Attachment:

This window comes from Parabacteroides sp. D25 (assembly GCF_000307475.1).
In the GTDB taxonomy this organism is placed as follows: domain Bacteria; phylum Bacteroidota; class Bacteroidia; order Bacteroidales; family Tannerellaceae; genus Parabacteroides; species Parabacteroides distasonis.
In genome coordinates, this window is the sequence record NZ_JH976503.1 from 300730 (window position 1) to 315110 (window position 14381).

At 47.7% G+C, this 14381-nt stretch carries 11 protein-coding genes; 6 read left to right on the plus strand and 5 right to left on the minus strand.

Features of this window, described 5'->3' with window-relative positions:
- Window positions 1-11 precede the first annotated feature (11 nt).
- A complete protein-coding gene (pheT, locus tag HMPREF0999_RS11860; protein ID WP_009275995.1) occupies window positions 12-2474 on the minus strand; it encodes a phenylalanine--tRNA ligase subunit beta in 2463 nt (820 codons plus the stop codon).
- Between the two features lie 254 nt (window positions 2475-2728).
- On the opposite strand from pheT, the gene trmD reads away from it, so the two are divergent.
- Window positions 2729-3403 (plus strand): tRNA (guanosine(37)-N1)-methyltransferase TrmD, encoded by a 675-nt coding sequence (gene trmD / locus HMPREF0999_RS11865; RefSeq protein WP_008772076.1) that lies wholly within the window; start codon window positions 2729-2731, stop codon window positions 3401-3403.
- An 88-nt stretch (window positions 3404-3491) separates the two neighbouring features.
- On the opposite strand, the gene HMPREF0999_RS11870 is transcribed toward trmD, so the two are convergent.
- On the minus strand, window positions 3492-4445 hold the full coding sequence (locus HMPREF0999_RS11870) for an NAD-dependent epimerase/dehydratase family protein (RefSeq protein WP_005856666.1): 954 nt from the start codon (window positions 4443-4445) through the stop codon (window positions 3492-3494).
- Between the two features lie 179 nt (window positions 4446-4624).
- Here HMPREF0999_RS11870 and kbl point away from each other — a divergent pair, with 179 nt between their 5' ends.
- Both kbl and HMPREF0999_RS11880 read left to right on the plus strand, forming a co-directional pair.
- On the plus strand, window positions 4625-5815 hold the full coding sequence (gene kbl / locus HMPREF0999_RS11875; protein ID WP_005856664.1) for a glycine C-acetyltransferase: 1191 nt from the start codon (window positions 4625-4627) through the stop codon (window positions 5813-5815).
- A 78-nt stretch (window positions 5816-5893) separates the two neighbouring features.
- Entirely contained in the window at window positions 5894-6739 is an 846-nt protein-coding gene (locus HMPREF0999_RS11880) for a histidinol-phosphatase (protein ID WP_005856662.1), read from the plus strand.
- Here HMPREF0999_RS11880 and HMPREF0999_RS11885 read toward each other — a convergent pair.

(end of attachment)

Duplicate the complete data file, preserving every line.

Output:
This window comes from Parabacteroides sp. D25 (assembly GCF_000307475.1).
In the GTDB taxonomy this organism is placed as follows: domain Bacteria; phylum Bacteroidota; class Bacteroidia; order Bacteroidales; family Tannerellaceae; genus Parabacteroides; species Parabacteroides distasonis.
In genome coordinates, this window is the sequence record NZ_JH976503.1 from 300730 (window position 1) to 315110 (window position 14381).

At 47.7% G+C, this 14381-nt stretch carries 11 protein-coding genes; 6 read left to right on the plus strand and 5 right to left on the minus strand.

Features of this window, described 5'->3' with window-relative positions:
- Window positions 1-11 precede the first annotated feature (11 nt).
- A complete protein-coding gene (pheT, locus tag HMPREF0999_RS11860; protein ID WP_009275995.1) occupies window positions 12-2474 on the minus strand; it encodes a phenylalanine--tRNA ligase subunit beta in 2463 nt (820 codons plus the stop codon).
- Between the two features lie 254 nt (window positions 2475-2728).
- On the opposite strand from pheT, the gene trmD reads away from it, so the two are divergent.
- Window positions 2729-3403 (plus strand): tRNA (guanosine(37)-N1)-methyltransferase TrmD, encoded by a 675-nt coding sequence (gene trmD / locus HMPREF0999_RS11865; RefSeq protein WP_008772076.1) that lies wholly within the window; start codon window positions 2729-2731, stop codon window positions 3401-3403.
- An 88-nt stretch (window positions 3404-3491) separates the two neighbouring features.
- On the opposite strand, the gene HMPREF0999_RS11870 is transcribed toward trmD, so the two are convergent.
- On the minus strand, window positions 3492-4445 hold the full coding sequence (locus HMPREF0999_RS11870) for an NAD-dependent epimerase/dehydratase family protein (RefSeq protein WP_005856666.1): 954 nt from the start codon (window positions 4443-4445) through the stop codon (window positions 3492-3494).
- Between the two features lie 179 nt (window positions 4446-4624).
- Here HMPREF0999_RS11870 and kbl point away from each other — a divergent pair, with 179 nt between their 5' ends.
- Both kbl and HMPREF0999_RS11880 read left to right on the plus strand, forming a co-directional pair.
- On the plus strand, window positions 4625-5815 hold the full coding sequence (gene kbl / locus HMPREF0999_RS11875; protein ID WP_005856664.1) for a glycine C-acetyltransferase: 1191 nt from the start codon (window positions 4625-4627) through the stop codon (window positions 5813-5815).
- A 78-nt stretch (window positions 5816-5893) separates the two neighbouring features.
- Entirely contained in the window at window positions 5894-6739 is an 846-nt protein-coding gene (locus HMPREF0999_RS11880) for a histidinol-phosphatase (protein ID WP_005856662.1), read from the plus strand.
- Here HMPREF0999_RS11880 and HMPREF0999_RS11885 read toward each other — a convergent pair.